Sunday, July 17, 2016
DVR Diary: BENGAZI (1955)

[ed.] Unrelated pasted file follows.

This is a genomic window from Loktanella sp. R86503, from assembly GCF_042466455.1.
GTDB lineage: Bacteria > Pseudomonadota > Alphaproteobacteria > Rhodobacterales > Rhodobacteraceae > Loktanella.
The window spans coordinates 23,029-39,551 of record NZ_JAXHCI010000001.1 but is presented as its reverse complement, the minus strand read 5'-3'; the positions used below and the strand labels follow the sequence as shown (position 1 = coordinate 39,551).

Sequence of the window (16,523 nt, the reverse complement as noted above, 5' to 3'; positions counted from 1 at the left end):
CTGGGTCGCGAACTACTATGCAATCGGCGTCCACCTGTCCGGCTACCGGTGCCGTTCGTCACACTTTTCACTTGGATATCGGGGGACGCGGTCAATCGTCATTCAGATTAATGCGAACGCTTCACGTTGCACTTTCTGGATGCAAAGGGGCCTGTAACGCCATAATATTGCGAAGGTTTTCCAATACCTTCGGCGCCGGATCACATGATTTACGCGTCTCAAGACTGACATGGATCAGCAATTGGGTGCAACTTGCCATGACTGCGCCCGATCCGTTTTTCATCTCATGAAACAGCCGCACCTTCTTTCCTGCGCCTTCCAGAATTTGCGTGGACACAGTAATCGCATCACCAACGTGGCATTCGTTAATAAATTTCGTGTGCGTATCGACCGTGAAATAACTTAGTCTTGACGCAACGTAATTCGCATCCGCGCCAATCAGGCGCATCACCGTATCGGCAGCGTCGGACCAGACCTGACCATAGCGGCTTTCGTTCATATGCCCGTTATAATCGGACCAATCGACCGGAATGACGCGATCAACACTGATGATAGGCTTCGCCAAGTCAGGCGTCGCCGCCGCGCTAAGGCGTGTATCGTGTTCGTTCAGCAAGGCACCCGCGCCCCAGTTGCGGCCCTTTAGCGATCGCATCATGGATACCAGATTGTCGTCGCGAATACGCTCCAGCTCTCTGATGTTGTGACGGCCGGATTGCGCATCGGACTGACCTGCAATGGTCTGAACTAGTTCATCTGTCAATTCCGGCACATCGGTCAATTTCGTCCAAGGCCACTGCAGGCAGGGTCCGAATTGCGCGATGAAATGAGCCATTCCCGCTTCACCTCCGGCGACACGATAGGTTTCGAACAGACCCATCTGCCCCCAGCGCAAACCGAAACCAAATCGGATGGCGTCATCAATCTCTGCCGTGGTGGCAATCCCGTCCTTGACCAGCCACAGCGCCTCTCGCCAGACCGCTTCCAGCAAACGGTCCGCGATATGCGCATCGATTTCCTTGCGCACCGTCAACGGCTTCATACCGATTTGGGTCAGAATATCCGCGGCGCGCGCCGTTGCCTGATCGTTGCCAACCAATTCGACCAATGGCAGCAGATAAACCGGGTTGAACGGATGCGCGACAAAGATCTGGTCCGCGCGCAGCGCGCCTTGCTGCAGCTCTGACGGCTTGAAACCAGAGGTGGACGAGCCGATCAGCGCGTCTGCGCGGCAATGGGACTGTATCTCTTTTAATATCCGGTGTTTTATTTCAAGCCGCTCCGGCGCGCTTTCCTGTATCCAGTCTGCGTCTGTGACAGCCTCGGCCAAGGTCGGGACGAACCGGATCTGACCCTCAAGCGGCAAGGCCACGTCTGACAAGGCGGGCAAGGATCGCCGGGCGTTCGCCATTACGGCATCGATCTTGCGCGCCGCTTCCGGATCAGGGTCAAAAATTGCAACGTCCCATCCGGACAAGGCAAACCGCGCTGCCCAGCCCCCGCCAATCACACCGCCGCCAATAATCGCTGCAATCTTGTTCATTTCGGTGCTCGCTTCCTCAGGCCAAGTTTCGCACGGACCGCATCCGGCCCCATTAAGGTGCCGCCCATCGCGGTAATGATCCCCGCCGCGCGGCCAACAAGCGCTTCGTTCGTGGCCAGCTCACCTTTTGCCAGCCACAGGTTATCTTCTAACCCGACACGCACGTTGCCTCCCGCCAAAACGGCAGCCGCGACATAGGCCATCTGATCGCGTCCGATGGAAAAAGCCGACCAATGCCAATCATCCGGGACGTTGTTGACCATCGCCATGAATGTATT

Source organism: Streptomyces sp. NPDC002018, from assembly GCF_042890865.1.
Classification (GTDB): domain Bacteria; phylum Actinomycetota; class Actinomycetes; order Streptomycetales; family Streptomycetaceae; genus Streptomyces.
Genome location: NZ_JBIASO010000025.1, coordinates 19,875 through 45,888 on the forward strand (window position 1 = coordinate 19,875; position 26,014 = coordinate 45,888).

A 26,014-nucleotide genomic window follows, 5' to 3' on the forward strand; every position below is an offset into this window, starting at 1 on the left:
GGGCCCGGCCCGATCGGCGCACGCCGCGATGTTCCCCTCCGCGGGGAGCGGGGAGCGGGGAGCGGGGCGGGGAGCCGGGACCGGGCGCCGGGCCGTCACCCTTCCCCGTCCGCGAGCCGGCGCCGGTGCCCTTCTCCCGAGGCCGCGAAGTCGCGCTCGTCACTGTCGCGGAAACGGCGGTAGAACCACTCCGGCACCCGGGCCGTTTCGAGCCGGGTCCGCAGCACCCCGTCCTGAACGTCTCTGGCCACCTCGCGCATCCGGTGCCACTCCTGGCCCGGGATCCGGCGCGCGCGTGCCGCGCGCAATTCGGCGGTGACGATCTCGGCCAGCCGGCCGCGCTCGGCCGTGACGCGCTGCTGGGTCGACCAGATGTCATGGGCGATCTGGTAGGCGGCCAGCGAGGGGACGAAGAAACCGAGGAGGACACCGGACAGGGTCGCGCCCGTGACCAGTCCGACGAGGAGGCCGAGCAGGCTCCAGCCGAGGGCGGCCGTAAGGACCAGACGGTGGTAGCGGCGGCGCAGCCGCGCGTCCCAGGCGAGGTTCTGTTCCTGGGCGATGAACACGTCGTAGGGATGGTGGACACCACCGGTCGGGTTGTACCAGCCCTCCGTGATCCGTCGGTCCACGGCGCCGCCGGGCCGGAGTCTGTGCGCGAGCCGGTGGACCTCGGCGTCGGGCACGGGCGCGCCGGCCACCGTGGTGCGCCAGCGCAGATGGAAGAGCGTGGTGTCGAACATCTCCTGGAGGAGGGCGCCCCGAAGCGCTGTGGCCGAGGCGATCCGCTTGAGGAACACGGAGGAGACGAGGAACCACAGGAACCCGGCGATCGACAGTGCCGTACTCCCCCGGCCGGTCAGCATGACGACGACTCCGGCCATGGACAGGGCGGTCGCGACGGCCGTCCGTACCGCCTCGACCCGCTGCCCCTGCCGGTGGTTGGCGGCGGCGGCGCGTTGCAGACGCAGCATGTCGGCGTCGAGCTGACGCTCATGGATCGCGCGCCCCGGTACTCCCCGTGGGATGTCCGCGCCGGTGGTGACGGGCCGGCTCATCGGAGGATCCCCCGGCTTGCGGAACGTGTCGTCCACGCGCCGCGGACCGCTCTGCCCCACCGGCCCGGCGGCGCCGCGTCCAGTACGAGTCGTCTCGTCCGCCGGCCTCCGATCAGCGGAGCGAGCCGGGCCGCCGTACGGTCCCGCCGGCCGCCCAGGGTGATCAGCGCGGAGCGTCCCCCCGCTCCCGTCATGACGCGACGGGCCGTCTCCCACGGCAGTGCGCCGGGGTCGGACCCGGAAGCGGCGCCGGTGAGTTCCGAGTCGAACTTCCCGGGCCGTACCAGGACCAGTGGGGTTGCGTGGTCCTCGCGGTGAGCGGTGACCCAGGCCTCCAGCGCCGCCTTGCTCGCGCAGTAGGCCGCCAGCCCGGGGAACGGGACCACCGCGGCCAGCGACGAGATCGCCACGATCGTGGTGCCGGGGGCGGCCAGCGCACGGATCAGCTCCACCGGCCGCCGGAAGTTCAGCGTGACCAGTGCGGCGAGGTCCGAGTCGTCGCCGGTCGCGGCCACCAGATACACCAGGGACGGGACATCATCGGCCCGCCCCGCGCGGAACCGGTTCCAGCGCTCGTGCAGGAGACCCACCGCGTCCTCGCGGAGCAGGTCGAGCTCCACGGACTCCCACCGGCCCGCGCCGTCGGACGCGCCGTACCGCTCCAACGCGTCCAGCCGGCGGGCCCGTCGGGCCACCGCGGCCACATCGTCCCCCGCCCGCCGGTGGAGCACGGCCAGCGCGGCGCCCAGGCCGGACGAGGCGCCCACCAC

They didn't add the h (for Hillary?) until later, but this is the Libyan city of 21st century infamy, back in the early days after World War II when the former Italian colony was under Anglo-French occupation. But John Brahm's adventure film from the last days of RKO could have been set in any colonial place for all the attention it pays to natives. It's a slightly noirish treasure hunt as some disreputable veterans and a seedy saloon owner head into the desert, where a ruined mosque hides the gold one of the gang stole from local tribesmen. Our hero, if only by default, is John Gilmore, a refugee from small town America, where it's a big event when the local movie theater changes its program once a week. His ball and chain is the bar owner, Donovan (an elderly Victor McLageln), who seems incapable of backing up whatever bluster he can still manage. He wants in on the treasure so he can take care of his daughter back on the Emerald Isle, but unbeknownst to him she (Mala Powers) has come to Bengazi looking for him. They haven't seen each other for so long that they blow right past each other in their first encounter, and it's not until Gilmore finds out her name that he arranges a proper reintroduction. Once the three-man gang goes into the desert, the daughter joins a Scots officer (Richard Carlson with a wobbly accent) in pursuit by plane. In the mosque, the third partner is almost immediately killed by virtually invisible tribesmen, while Gilmore and Donovan hunker down for a siege. Reinforcements are actually the last thing they need, especially since Donovan's daughter and the officer promptly get their plane blown up after they've landed. The intruders are picked off one by one -- there are expendable people I haven't mentioned, and McLageln is mercifully eliminated relatively early -- until Gilmore learns some moral lesson and decides to sacrifice the treasure, if not himself, in order to save the final girl and the wounded officer. Apart from some creative use of the ruined mosque set and the plane landing in the desert Brahm doesn't take much advantage of the Superscope wide screen and Bengazi overall seems much like the sort of programmer that might have been made ten or fifteen years earlier. Conte's a good actor who always managed to retain some dignity throughout his career, but McLageln is embarrassing if not pitiful, clearly having nothing left at this late point in his career. The picture's too-good-to-be-true ending is a final insult to the viewer, but I suppose we could wish everyone's problems in Libya could be solved so easily.